It soon became evident the trade may not have been as lopsided as initially thought.
Post-Gazette columnist John Steigerwald wrote,
Who got the better of the deal depends on which Tony Pena the Cardinals got … Chances are the Cardinals got the same two Tony Penas that have played here, the hot one and the cold one.
If you think the Pirates were robbed, it might make you feel better to know that longtime Cardinals announcer Jack Buck told me yesterday that he thinks Andy Van Slyke is the best defensive outfielder in the National League and that he is as exciting in right field as Pena is behind the plate.
In interviews immediately after the trade was made, Van Slyke and LaValliere provided insights into how they expected to contribute to the Pirates.
“I felt that this (1987) was my year to blossom,” Van Slyke told the Post-Gazette. “This was my year to do the things everybody anticipated me doing in St. Louis. But I can do it here. Sure I can.”
Said LaValliere: “I pride myself an awful lot on my defense … That’s probably my strongest point _ working with my pitchers … With the Cardinals, I knew who I had to kick in the butt and who I had to burp. I’ll have a crash course here.”
Pirates players bought into the trade. Said outfielder Mike Diaz: “The team isn’t made up of one player … We got two starters (Van Slyke and LaValliere) for the price of one.”
In retrospect, the Pirates got three starters for the price of one.
Dunne, 24, earned a spot in the rotation of the 1987 Pirates, posting a 13-6 record and 3.03 ERA in 23 games.
LaValliere, 27, earned a Gold Glove Award in 1987, finishing second in the NL in fielding among catchers, with a .992 percentage. He went on to a seven-year career with Pittsburgh.
Van Slyke, 27, opened the 1987 season in right field for Pittsburgh, with Barry Bonds in center and Bobby Bonilla in left. (During the season, Van Slyke was shifted to center, with Bonds moved to left and Bonilla to right). Van Slyke had the stellar season he expected in ’87, batting .293 with a .359 on-base percentage, 36 doubles, 11 triples, 21 home runs and 82 RBI.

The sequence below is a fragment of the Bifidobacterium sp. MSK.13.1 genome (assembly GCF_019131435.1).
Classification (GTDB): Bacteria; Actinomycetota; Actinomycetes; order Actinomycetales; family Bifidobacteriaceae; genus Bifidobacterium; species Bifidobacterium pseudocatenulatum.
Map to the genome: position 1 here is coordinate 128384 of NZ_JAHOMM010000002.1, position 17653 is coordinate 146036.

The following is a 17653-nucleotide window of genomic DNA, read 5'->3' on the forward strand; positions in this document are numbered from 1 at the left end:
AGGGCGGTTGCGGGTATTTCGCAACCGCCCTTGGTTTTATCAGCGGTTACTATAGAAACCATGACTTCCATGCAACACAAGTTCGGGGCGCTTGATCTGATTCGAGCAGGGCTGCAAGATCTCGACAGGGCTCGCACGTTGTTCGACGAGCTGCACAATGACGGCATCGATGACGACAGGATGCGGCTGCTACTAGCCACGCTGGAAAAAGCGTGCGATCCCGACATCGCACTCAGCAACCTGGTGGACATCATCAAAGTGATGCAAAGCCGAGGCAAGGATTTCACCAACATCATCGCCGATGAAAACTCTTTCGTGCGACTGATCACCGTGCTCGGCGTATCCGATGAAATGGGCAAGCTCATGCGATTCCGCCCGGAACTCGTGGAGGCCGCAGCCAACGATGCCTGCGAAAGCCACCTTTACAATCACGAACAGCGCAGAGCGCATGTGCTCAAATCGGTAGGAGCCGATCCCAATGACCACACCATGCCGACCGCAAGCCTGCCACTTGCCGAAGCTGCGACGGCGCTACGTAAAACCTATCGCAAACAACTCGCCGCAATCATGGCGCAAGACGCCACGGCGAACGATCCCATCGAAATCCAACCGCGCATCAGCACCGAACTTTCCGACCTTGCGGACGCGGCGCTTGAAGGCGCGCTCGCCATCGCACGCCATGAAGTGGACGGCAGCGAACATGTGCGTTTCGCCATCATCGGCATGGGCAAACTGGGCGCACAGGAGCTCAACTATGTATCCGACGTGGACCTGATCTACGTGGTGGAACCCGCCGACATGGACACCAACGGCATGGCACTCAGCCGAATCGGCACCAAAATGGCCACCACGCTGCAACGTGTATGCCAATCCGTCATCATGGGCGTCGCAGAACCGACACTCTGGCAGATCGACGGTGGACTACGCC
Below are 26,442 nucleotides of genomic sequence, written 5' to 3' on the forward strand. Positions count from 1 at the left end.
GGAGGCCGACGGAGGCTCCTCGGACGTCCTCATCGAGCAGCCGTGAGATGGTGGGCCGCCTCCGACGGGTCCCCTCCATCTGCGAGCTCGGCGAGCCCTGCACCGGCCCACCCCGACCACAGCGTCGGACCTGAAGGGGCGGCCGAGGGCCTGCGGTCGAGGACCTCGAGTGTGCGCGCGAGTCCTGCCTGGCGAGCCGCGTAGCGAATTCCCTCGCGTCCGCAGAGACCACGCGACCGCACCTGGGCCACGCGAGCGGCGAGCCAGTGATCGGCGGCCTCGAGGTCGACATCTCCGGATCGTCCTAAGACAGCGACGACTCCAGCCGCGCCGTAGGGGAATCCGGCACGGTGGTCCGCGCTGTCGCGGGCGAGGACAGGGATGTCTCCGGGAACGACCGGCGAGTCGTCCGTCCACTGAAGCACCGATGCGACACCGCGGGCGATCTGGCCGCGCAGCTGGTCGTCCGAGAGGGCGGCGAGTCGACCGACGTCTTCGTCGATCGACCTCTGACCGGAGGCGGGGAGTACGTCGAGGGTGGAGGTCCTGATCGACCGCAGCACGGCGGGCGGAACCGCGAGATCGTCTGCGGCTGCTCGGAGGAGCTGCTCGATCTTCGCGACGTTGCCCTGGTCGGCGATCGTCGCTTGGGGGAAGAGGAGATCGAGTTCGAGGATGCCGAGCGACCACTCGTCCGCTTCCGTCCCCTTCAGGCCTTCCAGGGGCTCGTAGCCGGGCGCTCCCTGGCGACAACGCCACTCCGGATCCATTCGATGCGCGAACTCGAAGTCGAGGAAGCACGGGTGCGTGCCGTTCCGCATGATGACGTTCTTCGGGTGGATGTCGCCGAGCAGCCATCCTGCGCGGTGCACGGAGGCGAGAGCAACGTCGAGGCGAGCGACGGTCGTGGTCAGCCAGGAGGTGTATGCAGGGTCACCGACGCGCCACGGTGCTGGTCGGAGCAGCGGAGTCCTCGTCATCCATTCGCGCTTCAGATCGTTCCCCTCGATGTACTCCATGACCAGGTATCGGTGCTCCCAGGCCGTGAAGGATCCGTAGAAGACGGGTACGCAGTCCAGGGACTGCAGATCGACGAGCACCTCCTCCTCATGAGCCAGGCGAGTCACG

In eight years with Pittsburgh, Van Slyke hit .283 with an on-base percentage of .353. He won a Gold Glove Award in five consecutive seasons (1988-92).
The Cardinals had made the deal, in part, because they believed rookie Jim Lindeman was ready to become an everyday right fielder. But he wasn’t as talented as Van Slyke. (A year later, to plug the gap in right field, the Cardinals traded their productive second baseman, Tom Herr, to the Twins for outfielder Tom Brunansky).
Pena batted .214 with 5 home runs and 44 RBI for St. Louis in 1987. He hit much better in the postseason (.381 in the NL Championship Series against the Giants, and .409 in the World Series against the Twins).
Pena was better in 1988 (.263, 10 homers, 51 RBI) and in 1989 (.259, 4 homers, 37 RBI, with an all-star berth) for St. Louis. He also ranked first in fielding among NL catchers in both seasons (.994 in ’88 and .997 in ’89).
But the loss of Van Slyke ended up being a high cost for the Cardinals to pay.